Dec 15, 2013 - Third Sunday of Advent
“The desert and the parched land will exult; the steppe will rejoice and bloom. They will bloom with abundant flowers, and rejoice with joyful song.” Even though my middle name is Rose, I have an unusual capacity to cause flowers to die quickly after they have been entrusted to my care. So perhaps it’s understandable why I was quite reluctant to accept the enthusiastic invitation of my sweet husband Mitchell to plant our first family garden only several months after entering into the sacramental graces of our nuptial union. I’ve seen Texan deserts bloom; I’ve rejoiced with joyful, bluegrass song. But me, the unintentional flower killer, grow a garden?
“Strengthen the hands that are feeble, make firm the knees that are weak, say to those whose hearts are frightened: Be strong, fear not!” Perhaps you’re picturing a lush field in the golden glow of the summer sunset, with the newlyweds holding hands on the horizon, wearing overalls and straw hats, with an envelope of organic lettuce seeds in our left hand, and a pitchfork in our right. Well, in actuality, we were starting with an old, fenced-in, dog-kennel in the backyard of our apartment, a stones-throw distance from the humming Los Angeles 210 highway. It seemed to be the kind of soil Jesus spoke about in the parables that yielded zero-fold. Six by six feet of earth, rough-and-tumble-humble like John the Baptist. In the blasting summer heat, we began to sift through the soil, cleaning out remnants of shredded plastic tarps, filling buckets with stubborn stones, and harvesting jagged pieces of antique dishes & childhood marbles that made their way into the earth many moons ago. I began to think about the soil of my heart. How many shreds of pride, stubborn stones of unforgiveness, and lost treasures of God’s graces are buried inside of me?
“Be patient, brothers and sisters, until the coming of the Lord.” Giving witness to the love of our Bridegroom Jesus, my urban farmer hubby Mitchell is truly patient with me. His face dripping with sweat, he continues to co-create our first family garden by adding a bag of rich, dark, new soil to our lowly garden bed – just like God’s divine love, mercy, and grace mingles with our humanity to make us fertile and fruitful through Him, with Him, and in Him. “Here is your God; he comes with vindication; with divine recompense he comes to save you.” We begin to see that there is actual potential for this abandoned dog kennel to become a real garden! We do our best to follow the directions on the back of the seed packets, and we label the wooden stakes adjoined to their neighboring rows of freshly planted seeds. Then day by day, we (almost always Mitchell!) water the garden slow and steady. “See how the farmer waits for the precious fruit of the earth, being patient with it until it receives the early and the late rains. You too must be patient.” All of a sudden, the plants begin to grow, and grow, and GROW!!!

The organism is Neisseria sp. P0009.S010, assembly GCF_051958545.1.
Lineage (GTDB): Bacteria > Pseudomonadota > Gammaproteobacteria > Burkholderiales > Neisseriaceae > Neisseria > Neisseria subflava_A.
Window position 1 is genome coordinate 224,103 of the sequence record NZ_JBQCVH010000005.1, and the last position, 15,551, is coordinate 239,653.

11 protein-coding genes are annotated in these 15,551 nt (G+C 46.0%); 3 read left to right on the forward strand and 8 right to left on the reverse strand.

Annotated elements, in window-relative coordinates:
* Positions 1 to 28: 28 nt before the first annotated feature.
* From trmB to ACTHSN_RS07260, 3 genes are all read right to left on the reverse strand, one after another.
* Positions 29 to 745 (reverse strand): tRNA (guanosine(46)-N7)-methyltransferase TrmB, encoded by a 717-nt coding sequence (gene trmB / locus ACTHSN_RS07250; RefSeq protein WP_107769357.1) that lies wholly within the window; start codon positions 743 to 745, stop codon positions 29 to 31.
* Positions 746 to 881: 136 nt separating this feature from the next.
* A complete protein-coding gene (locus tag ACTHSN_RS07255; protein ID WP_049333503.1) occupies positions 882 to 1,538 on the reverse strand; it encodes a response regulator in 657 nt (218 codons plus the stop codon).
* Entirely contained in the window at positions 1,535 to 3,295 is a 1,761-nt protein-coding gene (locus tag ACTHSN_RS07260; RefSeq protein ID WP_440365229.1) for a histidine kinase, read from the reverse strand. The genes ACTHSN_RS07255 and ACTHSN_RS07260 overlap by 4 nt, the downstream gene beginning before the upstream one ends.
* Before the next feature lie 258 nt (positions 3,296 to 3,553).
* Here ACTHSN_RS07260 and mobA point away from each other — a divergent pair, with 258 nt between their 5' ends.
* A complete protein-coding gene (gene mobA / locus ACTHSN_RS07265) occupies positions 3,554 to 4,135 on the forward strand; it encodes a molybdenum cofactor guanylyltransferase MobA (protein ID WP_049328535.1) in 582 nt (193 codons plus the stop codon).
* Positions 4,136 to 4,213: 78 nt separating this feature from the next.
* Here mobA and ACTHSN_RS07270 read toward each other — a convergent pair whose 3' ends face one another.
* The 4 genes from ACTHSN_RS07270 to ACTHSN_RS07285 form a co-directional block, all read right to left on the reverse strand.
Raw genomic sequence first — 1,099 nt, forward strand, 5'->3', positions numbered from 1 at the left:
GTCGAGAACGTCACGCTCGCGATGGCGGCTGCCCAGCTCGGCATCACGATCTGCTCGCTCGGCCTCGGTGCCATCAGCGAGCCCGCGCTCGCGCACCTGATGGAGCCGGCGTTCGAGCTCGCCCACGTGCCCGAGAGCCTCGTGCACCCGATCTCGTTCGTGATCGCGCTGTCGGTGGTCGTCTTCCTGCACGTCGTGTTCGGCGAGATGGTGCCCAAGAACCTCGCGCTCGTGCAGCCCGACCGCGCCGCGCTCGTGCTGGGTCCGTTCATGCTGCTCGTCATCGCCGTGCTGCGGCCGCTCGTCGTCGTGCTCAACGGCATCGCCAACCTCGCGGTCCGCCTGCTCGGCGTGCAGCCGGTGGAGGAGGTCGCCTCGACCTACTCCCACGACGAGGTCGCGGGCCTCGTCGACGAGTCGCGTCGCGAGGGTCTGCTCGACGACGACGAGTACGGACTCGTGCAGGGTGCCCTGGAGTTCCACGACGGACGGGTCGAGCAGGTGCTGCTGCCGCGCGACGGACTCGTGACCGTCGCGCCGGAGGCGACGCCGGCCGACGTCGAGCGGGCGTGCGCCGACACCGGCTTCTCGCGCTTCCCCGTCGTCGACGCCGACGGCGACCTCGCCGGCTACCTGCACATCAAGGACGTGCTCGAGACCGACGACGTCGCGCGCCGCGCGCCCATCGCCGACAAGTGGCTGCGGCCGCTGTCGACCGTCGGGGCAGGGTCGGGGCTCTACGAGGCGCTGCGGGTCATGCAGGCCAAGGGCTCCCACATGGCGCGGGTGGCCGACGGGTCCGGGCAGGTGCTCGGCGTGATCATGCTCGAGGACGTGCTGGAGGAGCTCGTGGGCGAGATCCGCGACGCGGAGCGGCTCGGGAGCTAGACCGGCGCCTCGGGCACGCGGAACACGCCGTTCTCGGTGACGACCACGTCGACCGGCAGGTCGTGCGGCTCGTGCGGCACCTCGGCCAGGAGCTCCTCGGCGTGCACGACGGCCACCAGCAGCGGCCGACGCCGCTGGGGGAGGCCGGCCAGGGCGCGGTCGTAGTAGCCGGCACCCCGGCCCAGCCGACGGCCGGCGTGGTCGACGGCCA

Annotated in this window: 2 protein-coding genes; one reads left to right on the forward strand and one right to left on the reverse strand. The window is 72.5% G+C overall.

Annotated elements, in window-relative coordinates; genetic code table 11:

I was like a stag LEAPING with excitement outside our little, miraculous garden! It wasn’t just surviving; it was THRIVING! Our mini-but-mighty, 10-stalk field of REAL PERFECT CORN grew higher than we could reach in the middle of an old, abandoned, dog kennel! We had so much basil and dill and cilantro that we had to beg our friends to help us eat the harvest! “Are you the one who is to come, or should we look for another?” In the most unlikely of places, God surprised us with the possibility of fruitfulness in our first family garden. With the most unlikely of gardeners, God’s wondrous creation sprang forth from the ground. “Behold, I am sending my messenger ahead of you; he will prepare your way before you.” As we wait for God to show up in the deserts of our hearts, God patiently waits for us to know that He’s already here. Lord, give us new eyes of mercy. Clear our deafened ears with your newborn cry. Help us to believe that nothing is impossible with you, and to trust that your love is not limited by our limitations.
At the age of 17, Danielle Rose traveled to Delhi, India to volunteer with Mother Teresa's Missionaries of Charity. This experience gave